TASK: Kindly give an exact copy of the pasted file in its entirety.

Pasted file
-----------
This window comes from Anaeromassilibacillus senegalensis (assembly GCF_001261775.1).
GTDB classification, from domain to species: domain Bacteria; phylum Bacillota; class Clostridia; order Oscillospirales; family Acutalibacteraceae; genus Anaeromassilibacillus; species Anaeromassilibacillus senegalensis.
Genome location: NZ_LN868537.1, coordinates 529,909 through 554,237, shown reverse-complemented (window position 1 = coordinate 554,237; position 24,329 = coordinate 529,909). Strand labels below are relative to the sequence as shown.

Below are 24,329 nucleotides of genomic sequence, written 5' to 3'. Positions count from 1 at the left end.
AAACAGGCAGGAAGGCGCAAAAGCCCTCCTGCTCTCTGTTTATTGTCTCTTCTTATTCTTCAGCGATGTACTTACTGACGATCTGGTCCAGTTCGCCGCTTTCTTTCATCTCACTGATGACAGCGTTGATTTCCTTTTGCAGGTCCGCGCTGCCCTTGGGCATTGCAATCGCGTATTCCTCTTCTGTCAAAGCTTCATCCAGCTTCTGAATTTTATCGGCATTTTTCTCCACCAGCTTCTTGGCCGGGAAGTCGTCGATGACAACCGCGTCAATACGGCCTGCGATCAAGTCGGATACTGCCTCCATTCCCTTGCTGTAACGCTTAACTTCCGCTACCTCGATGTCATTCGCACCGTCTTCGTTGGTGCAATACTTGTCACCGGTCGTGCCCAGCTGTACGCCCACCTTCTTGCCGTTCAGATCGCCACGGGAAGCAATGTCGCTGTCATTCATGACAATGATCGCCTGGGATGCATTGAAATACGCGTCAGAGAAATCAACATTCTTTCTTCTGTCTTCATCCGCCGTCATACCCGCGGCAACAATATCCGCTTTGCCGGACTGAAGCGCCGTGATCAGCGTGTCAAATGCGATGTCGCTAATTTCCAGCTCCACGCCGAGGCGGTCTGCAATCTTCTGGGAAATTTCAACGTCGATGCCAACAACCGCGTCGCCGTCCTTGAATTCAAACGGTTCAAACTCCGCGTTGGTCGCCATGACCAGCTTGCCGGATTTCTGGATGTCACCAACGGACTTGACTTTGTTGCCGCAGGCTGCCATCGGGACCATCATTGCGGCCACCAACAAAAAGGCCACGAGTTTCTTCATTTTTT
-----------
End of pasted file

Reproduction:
This window comes from Anaeromassilibacillus senegalensis (assembly GCF_001261775.1).
GTDB classification, from domain to species: domain Bacteria; phylum Bacillota; class Clostridia; order Oscillospirales; family Acutalibacteraceae; genus Anaeromassilibacillus; species Anaeromassilibacillus senegalensis.
Genome location: NZ_LN868537.1, coordinates 529,909 through 554,237, shown reverse-complemented (window position 1 = coordinate 554,237; position 24,329 = coordinate 529,909). Strand labels below are relative to the sequence as shown.

Below are 24,329 nucleotides of genomic sequence, written 5' to 3'. Positions count from 1 at the left end.
AAACAGGCAGGAAGGCGCAAAAGCCCTCCTGCTCTCTGTTTATTGTCTCTTCTTATTCTTCAGCGATGTACTTACTGACGATCTGGTCCAGTTCGCCGCTTTCTTTCATCTCACTGATGACAGCGTTGATTTCCTTTTGCAGGTCCGCGCTGCCCTTGGGCATTGCAATCGCGTATTCCTCTTCTGTCAAAGCTTCATCCAGCTTCTGAATTTTATCGGCATTTTTCTCCACCAGCTTCTTGGCCGGGAAGTCGTCGATGACAACCGCGTCAATACGGCCTGCGATCAAGTCGGATACTGCCTCCATTCCCTTGCTGTAACGCTTAACTTCCGCTACCTCGATGTCATTCGCACCGTCTTCGTTGGTGCAATACTTGTCACCGGTCGTGCCCAGCTGTACGCCCACCTTCTTGCCGTTCAGATCGCCACGGGAAGCAATGTCGCTGTCATTCATGACAATGATCGCCTGGGATGCATTGAAATACGCGTCAGAGAAATCAACATTCTTTCTTCTGTCTTCATCCGCCGTCATACCCGCGGCAACAATATCCGCTTTGCCGGACTGAAGCGCCGTGATCAGCGTGTCAAATGCGATGTCGCTAATTTCCAGCTCCACGCCGAGGCGGTCTGCAATCTTCTGGGAAATTTCAACGTCGATGCCAACAACCGCGTCGCCGTCCTTGAATTCAAACGGTTCAAACTCCGCGTTGGTCGCCATGACCAGCTTGCCGGATTTCTGGATGTCACCAACGGACTTGACTTTGTTGCCGCAGGCTGCCATCGGGACCATCATTGCGGCCACCAACAAAAAGGCCACGAGTTTCTTCATTTTTT